For many people, the new year brings a bit of soul-searching and an objective look at where your past decisions have brought you today. An old friend of mine once told me that people who live full-time at a seasonal resort could be described as “outlaws.” Of course, she meant no offense, and it got me thinking about living here in the comparative isolation of the off-season. I took her remark as a compliment.
It does take a special kind of person to live happily, year ‘round, in the relative seclusion of a resort. We outlaws appear to have several traits in common, all of which seem to mesh well with the special requirements for being a beach resident. To me, the most obvious are, (1) self-sufficiency, and, (2) the ability to be happy in your own company.
Weather events can sharpen our awareness of the uncertain nature of living at the beach, but a person who is psychologically self-reliant can put these issues into perspective while still being prepared to react as necessary. And that applies to everyday life as well. Psychological self-reliance is the ability to be alone without being lonely. Some people prefer to be part of the pack, and if one needs to be around lots of people, he or she might not be happy living at a summer resort.
What’s unique about the Delaware coast is that so many people choose to be here. Some went through considerable effort and upheaval to relocate. People who grow up in big cities often default to staying there. Not so with the beach. And motivations vary: the quiet pace of life (most of the year), the water, the fishing and boating, or the association with pleasant memories of vacations past. Others who have been here most of their lives often choose to stay here while recognizing that there are other places they could live.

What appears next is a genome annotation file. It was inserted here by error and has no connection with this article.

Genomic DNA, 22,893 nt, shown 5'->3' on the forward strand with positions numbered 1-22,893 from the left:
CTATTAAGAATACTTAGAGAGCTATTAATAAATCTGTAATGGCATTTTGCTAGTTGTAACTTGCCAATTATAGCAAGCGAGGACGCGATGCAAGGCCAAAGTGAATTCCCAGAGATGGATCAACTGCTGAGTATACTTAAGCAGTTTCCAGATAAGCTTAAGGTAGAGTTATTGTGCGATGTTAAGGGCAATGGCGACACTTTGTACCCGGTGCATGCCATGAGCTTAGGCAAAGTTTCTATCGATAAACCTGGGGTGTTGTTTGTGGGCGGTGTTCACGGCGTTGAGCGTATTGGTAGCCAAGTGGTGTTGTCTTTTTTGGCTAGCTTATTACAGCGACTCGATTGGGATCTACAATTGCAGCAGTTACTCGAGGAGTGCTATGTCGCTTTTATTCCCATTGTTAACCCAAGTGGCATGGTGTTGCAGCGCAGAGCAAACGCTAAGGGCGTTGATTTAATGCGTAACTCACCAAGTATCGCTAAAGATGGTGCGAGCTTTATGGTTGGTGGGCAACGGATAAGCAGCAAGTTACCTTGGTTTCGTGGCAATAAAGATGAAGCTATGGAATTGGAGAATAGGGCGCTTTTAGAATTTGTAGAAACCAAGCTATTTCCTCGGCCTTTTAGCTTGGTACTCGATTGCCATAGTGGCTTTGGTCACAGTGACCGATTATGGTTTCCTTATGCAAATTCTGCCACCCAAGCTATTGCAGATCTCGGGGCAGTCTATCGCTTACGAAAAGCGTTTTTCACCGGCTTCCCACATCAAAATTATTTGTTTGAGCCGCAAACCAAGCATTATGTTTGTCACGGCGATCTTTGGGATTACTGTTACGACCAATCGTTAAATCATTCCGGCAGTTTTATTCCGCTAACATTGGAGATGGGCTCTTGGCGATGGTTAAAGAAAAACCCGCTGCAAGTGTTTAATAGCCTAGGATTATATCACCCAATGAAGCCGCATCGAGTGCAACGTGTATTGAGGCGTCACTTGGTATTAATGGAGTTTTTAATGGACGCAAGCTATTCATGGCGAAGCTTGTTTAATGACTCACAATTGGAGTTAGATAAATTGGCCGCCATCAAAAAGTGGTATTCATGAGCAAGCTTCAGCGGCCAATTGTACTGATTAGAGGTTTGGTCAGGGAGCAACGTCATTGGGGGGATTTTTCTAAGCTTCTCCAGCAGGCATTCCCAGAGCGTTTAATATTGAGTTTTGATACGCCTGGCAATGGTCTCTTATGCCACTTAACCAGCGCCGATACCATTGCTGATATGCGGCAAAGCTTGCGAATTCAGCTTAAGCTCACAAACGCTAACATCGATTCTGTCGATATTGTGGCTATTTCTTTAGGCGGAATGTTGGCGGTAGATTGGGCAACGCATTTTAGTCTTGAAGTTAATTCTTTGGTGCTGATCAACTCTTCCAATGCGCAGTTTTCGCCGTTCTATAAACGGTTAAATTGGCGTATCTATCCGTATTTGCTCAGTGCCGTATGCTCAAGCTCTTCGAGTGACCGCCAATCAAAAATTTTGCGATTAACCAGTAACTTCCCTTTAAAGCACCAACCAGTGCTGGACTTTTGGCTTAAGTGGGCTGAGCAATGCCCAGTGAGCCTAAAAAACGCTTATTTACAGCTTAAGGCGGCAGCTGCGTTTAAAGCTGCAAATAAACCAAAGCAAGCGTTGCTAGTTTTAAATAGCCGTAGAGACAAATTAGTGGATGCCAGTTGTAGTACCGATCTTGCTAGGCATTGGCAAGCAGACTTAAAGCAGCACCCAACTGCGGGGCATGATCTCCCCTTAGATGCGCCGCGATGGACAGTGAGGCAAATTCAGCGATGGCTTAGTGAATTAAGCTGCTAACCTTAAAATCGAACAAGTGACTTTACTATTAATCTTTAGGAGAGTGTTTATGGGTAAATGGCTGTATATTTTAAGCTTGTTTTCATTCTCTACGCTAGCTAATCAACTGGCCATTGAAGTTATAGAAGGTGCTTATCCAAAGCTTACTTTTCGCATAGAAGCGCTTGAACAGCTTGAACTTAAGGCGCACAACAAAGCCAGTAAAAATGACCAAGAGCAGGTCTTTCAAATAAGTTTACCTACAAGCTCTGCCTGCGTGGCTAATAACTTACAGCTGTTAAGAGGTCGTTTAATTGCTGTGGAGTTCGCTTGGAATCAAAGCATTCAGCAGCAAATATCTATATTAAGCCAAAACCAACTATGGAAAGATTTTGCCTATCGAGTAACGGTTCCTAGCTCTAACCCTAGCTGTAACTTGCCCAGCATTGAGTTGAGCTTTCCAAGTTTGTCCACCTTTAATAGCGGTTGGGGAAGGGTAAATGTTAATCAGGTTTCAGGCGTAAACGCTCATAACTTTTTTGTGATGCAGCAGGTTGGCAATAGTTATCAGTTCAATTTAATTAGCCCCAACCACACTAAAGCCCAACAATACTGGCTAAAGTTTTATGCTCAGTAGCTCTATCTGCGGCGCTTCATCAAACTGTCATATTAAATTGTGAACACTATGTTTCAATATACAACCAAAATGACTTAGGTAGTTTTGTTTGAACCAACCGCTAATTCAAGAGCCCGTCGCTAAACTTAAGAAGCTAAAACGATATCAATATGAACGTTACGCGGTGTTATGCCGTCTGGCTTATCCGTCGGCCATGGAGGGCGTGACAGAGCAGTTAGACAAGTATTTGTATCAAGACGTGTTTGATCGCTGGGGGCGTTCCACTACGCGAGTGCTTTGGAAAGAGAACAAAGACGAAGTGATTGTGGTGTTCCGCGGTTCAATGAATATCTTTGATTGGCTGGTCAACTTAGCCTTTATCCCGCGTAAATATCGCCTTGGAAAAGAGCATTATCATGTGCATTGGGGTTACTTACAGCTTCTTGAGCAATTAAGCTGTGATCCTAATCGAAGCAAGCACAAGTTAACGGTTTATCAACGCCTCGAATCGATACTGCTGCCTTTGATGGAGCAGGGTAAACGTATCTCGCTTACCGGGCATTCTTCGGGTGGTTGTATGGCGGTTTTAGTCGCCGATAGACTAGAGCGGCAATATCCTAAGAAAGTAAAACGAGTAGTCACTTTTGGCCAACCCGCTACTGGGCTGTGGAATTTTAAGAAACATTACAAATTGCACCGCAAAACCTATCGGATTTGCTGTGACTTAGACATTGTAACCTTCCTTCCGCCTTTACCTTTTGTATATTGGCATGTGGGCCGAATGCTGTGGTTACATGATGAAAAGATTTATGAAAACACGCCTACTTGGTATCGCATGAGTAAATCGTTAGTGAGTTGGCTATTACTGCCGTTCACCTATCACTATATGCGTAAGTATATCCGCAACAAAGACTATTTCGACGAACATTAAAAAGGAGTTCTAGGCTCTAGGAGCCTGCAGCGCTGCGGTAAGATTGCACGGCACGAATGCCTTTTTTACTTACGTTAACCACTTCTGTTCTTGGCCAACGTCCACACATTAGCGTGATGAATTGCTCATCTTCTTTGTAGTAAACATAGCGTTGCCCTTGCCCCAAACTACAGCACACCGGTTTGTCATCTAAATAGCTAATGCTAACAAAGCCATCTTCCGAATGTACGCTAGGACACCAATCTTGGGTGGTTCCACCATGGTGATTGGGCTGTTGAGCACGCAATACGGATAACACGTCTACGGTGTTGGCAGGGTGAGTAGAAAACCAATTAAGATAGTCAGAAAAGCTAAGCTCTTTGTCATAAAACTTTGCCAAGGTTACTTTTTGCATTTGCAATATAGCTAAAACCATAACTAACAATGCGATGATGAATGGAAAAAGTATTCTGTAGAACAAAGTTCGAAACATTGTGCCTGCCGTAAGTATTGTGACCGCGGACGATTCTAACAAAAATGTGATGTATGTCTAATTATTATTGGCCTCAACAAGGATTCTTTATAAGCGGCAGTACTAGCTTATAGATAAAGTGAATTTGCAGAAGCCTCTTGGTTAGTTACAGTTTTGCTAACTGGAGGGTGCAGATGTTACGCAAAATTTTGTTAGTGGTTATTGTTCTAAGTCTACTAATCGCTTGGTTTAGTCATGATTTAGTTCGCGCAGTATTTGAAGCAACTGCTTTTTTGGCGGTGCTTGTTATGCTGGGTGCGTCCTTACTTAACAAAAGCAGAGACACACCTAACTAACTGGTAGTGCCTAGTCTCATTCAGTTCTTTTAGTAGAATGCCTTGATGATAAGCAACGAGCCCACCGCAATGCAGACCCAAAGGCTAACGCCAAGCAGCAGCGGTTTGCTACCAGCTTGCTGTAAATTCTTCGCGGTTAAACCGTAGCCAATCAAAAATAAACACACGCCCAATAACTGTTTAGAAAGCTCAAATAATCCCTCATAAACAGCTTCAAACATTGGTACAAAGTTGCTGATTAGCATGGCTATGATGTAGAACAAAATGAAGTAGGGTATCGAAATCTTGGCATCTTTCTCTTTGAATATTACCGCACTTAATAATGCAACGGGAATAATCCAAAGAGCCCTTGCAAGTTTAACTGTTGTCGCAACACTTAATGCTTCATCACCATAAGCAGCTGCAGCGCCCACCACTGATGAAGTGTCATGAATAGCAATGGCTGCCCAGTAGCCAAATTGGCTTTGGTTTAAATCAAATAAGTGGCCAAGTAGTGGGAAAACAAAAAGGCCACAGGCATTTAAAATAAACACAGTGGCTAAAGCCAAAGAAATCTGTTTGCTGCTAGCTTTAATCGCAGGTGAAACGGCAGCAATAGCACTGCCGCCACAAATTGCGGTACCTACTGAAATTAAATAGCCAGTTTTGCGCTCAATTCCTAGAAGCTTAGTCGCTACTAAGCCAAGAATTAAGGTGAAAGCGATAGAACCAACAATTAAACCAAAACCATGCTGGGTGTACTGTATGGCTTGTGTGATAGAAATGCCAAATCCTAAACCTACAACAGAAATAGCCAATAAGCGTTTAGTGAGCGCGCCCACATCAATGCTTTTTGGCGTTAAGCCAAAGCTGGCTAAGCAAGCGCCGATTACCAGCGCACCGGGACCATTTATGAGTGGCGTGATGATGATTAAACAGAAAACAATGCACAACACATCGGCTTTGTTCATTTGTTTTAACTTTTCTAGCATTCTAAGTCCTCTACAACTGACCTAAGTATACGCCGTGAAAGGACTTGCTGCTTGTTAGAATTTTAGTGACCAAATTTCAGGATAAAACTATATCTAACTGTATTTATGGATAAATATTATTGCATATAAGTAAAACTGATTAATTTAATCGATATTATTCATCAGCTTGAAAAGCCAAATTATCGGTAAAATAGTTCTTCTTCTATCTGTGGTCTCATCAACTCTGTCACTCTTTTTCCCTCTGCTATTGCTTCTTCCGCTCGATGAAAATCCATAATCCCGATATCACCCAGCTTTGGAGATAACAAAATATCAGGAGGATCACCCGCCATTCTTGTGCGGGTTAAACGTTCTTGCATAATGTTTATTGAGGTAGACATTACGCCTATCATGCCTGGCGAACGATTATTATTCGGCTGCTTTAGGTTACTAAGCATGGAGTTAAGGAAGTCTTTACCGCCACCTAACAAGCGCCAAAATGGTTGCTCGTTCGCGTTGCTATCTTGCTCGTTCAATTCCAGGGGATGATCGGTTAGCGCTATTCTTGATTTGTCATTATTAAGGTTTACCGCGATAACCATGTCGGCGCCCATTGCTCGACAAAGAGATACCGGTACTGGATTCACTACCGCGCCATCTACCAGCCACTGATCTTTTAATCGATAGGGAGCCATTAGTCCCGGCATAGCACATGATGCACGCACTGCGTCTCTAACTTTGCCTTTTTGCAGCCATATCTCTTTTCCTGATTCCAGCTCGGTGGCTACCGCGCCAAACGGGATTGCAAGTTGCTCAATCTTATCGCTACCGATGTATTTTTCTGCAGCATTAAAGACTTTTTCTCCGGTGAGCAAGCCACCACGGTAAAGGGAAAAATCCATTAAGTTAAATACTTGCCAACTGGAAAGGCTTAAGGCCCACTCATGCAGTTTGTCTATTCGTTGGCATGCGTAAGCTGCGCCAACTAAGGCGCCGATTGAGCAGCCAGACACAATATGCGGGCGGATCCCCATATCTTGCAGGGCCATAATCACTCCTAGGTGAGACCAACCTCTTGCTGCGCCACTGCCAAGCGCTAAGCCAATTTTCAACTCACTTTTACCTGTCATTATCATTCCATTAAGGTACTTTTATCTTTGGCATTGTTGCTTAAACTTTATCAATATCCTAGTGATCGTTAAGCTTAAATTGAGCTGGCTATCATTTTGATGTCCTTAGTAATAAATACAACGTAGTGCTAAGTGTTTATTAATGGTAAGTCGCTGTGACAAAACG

This reminds me of what parents of adopted children sometimes tell their kids. “We went out of our way to have you in our family.” The implication applies here too: When you go out of your way to move someplace, despite the adjustments and risks, you must really want it. There’s something deep inside that connects with doing such a thing, and my friend’s “outlaw” comment drives straight to the heart of it.
Another major requirement for a happy existence here at the shore is the ability to be content with yourself. Without the “big city” activities (including traffic, noise, congestion and crime, by the way), we have to be more creative in our efforts to be fulfilled.
It’s psychologically healthy to be comfortable in your own company! It’s unhealthy to feel that you can never be alone. Though we have been trained (erroneously) that being “pleased with yourself” is a bad thing, it is that very quality that allows us to actively enjoy the relative quiet and tranquility of the winter months. It’s a good test for psychological self-reliance.
When I talk about being “alone without being lonely,” I don’t mean that everyone here is literally alone. Many people here are married or otherwise coupled. Some are widowed, and some are divorced. Some who are single would rather not be single, and others are just fine with it. What I mean by “alone” is more in relation to large groups of other people. If you live in D.C., Philadelphia or Baltimore, you have the option to observe what everyone else is doing, and then follow the crowd if you want to. Though this doesn’t apply to everybody, people who are this way tend to be attracted to metropolitan areas. The psychological outlaws among us, who don’t care so much about the herd or the pack, go a different route. We make it work, because it’s worth it!
I don’t know about you, but I kind of like being an outlaw. And given my experience with the other outlaws I’ve met around here so far, I think I’ll stay one for a long time to come.
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